Friday, July 8, 2016 [Tweets] [Favorites]

Switching to Apple’s Two-Factor Authentication

Dan Moren:

Apple has, for a while now, offered two separate additional security measures to protect your Macs, iOS devices, and iCloud account, but thanks to some inexpert nomenclature, it can be a little difficult to tell them apart.

The first, two-step verification, has been offered for several years. It prompts you to enter a four-digit code when you sign into your iCloud account, purchase something from one of Apple’s stores on a new device, or make changes to your Apple ID. Those codes were delivered by push notification to an authenticated device of your choosing, or via SMS text message.

[…]

The newer two-factor authentication is an improvement upon that process, which Apple started rolling out last year. While the principle is similar, the execution is refined. The verification code is now six digits and is automatically sent to all of your authorized devices.

[…]

Though Apple didn’t provide an obvious way to make that jump, the key is simply to deactivate your existing two-step authentication[…]

Dan Moren:

If you want to see a list of trusted devices and those that can receive two-factor codes (which largely but not entirely overlap), go to the iCloud preference pane on your Mac, or the iCloud section of Settings on your iOS device, and look at your account, then select Devices. That’ll provide a list of every device logged into your iCloud account; selecting each will tell you if they’re trusted and can receive two-factor codes.

[…]

As mentioned in a subsequent update, two-factor authentication does not remove the need for app-specific passwords, but it does seem that you no longer need them for any Apple services.

1 Comment

I waited for two-factor authentication to arrive, never turning on the earlier two-step verification. When I turned on the newer technology, I changed my Apple ID password at the same time because the old password had been in use for a while. That was probably the main source of the problems that ensued.

It took two full days of responding to error alerts and other failures for the new Apple ID password to "take" and give me reasonable functionality. But it kept going bad from time to time on one machine or another for several days, forcing me to re-enter the new password again and again. In the process, I probably got more than 150 alerts on all my devices, telling me that my Apple ID had been added to FaceTime or Messages or whatever on a "new" iPad, a "new" iPhone, a "new" Mac Pro, or a "new" MacBook Pro. I was able to enter the two-factor authentication 6-digit code whenever I was asked for it, so at least that part of the process seemed to be working.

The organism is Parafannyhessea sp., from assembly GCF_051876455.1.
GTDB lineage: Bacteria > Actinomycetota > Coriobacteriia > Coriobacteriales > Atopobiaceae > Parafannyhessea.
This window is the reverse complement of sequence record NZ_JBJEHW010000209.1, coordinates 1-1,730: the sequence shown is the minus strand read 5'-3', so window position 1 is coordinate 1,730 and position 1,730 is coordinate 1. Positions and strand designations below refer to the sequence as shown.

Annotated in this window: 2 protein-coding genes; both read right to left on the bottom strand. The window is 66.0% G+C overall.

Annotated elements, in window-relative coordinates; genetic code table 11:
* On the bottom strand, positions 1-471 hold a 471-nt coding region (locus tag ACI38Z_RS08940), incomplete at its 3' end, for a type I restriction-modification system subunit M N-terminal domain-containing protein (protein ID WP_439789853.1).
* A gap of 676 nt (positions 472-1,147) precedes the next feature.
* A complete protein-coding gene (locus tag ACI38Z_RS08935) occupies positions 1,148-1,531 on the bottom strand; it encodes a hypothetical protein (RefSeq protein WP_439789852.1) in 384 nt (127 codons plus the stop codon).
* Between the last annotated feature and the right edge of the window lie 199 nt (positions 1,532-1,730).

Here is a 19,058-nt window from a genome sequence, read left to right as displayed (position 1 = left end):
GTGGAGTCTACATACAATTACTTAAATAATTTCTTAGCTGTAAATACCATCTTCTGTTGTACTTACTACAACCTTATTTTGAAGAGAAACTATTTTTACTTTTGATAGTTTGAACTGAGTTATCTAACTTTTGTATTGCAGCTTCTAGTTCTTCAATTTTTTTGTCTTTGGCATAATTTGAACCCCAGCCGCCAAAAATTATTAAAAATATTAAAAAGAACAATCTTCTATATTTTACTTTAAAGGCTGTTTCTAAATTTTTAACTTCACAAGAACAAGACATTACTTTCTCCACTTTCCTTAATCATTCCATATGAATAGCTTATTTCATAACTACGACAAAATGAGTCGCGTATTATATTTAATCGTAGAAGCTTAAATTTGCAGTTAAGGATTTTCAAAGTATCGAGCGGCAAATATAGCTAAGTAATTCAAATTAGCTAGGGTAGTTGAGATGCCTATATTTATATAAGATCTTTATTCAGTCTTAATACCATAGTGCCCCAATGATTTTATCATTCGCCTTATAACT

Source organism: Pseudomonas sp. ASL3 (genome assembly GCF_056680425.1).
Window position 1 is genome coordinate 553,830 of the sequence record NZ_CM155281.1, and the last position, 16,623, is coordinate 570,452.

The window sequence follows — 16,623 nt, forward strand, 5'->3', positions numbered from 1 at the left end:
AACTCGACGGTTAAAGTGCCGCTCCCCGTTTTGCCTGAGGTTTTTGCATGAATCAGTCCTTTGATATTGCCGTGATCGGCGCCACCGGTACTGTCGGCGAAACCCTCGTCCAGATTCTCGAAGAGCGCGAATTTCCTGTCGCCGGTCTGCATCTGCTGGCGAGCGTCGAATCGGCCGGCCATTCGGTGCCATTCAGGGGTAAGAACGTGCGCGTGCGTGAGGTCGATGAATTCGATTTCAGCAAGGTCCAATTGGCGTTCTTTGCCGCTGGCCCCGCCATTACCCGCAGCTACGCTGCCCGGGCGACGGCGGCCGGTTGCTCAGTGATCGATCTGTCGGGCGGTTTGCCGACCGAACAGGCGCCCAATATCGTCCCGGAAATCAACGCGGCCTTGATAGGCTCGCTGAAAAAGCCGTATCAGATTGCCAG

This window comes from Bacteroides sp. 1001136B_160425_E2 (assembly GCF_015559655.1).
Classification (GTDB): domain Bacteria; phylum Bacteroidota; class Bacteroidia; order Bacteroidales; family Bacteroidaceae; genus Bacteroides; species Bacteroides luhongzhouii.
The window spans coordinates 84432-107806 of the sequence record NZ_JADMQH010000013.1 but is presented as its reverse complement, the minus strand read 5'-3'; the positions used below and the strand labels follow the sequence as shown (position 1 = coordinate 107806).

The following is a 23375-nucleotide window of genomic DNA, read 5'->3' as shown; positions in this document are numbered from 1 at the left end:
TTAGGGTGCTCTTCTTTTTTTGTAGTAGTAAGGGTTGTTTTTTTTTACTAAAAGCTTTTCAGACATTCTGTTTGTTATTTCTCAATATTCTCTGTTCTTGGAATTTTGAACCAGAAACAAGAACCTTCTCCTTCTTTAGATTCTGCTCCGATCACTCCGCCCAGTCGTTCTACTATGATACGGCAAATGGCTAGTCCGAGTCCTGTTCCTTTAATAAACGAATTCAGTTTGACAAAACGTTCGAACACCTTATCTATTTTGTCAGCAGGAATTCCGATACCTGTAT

There have been many failures with the new Apple ID password, however, usually after hours or even a day of good functioning. A couple of days ago, for example, I had Messages syncing properly on my Mac Pro, MacBook Pro, iPad and iPhone. But the next morning it stopped syncing on my Mac Pro, and the Accounts pane in Messages Preferences was grayed out and refused to let me edit the information. Finally, after shutting down the Mac Pro and restarting, I was able to re-enter the new Apple ID password for the umpteenth time. The messages then started syncing again, but now the messages that were missed while it wasn't syncing won't sync.

Sometimes I had to try to enter the new Apple ID password 6 or 7 times in a row for one application or another, with alert after alert telling me it was invalid, until it finally was accepted. I'm a good typist and I was watching carefully, and I know I was entering it correctly at least 99% of the time. The application then worked well for a while, but a little later I would get more alerts telling me that it was invalid.

And the instructions about what has to be changed are incomplete. By accident, for example, I rediscovered that an Apple ID password is needed in AirPort Utility. Ever since changing the Apple ID password for iCloud and a number of other things, my home network had become very slow and remained slow for days. I know I have a bad cable into the house and I assumed that was the problem, but it had never been this slow before. When I entered the new Apple ID password in AirPort Utility, my network instantly became responsive again. But the next day, AirPort Utility was giving me an error message again to the effect that my Apple ID password is invalid, and I had to enter it yet again.

I'm really fed up with all these problems. Fortunately, all my devices seem to have been stable for more than 24 hours now. Knock on wood.

Stay up-to-date by subscribing to the Comments RSS Feed for this post.

Leave a Comment